Time for an upgrade: Reforms appear challenging, but necessary

Following a pilot study, in March 2010 the Kuwaiti government considered extending school hours across the country. This led to furious denunciations of Moudhi Al Humoud, the former minister of education and higher education, claiming she risked destroying Kuwait’s education standards. Six months later the Kuwait Teachers Association followed up on its criticism by urging members to sign petitions against the proposal.

STANDARDS IN FOCUS: The incident serves as a reminder that the path to educational reform in the country is likely to be bumpy. However, many of those involved in the private education sector say such reforms should certainly be considered. “I think there is generally a consensus that an increase in school hours can lead to better results,” said Nasser Al Khaled, the chairman of private education provider Al Rayan Holding Company. “School hours aside, there is no clear government programme on education reform. Despite its proud history, the public education system has been deteriorating over the years because of a lack in school capacity and insufficient investment in infrastructure.”

In July 2009 the World Bank warned the government to reform its education system or risk having its high school certificates become unaccredited and unrecognised by academic institutions worldwide. According to the World Bank, the state sector provided an average of just 528 teaching hours over the 2005/06 academic year, far below the 800-hour average of primary education per year expected by the Organisation for Economic Cooperation and Development (OECD).

REFORM EFFORTS: To answer its critics, the government has devised a new strategy to modernise state schools and develop new and relevant curricula. Funding for the changes comes from the KD30bn ($108.2bn) National Development Plan. Part of the plan has an increased focus on information technology (IT), with the New Technology Infrastructure Project aimed at further spreading IT use in schools via e-education tools like cloud computing centres and databases serving both students and teachers. Laptops for every student, active smartboards for teachers and a new educational TV station are also planned.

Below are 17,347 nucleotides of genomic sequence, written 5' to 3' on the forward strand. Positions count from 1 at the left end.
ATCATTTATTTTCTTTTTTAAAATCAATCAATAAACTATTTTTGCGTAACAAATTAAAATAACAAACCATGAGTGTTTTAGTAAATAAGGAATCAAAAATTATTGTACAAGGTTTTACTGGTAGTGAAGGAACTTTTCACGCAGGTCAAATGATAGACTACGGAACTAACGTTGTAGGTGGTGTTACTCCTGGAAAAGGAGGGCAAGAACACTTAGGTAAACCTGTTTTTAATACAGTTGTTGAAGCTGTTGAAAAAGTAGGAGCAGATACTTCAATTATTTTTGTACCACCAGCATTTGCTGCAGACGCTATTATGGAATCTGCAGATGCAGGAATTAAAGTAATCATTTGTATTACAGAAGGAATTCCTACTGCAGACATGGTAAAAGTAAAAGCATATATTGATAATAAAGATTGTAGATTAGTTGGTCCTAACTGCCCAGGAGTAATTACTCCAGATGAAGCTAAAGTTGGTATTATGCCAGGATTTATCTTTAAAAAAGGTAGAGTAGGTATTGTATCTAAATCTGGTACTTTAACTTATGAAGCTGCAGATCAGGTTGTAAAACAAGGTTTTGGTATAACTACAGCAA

The Ministry of Education (MoE) currently relies on international consultants to improve the curricula they offer. Following the criticism about extending school hours, another sensitive subject has been the retraining of teachers and other staff in line with the new e-education system. Some say this action is coming just in time. “One of the main problems in the public sector is the lack of good teachers,” Al Khaled told OBG.

Speaking at a school in Ahmadi in March 2011, the assistant education undersecretary Mona Al Loghani told the audience that the ministry “will focus on evaluating various teachers so that weak ones can be subjected to extensive training to develop their skills”. The ministry has set up a comprehensive quality project, assessing the skills of individual teachers.

DEMOGRAPHIC DEMANDS: Kuwait knows it must act fast to meet the needs of its increasing population of secondary school students. In higher education, steps are being taken by public and private educational institutes to involve private firms in vocational training.

School-aged Kuwaitis number some 426,000, or 40% of the total population, according to the most recent census data in 2005. This is much higher than the average for OECD countries, including France at 21% and Germany at 18%. This demographic challenge, mirrored elsewhere in the region, is a key issue to consider in terms of ensuring that graduates are able to fully participate in the state’s long-term economic progress.

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The Report: Kuwait 2012

Health and Education chapter from The Report: Kuwait 2012

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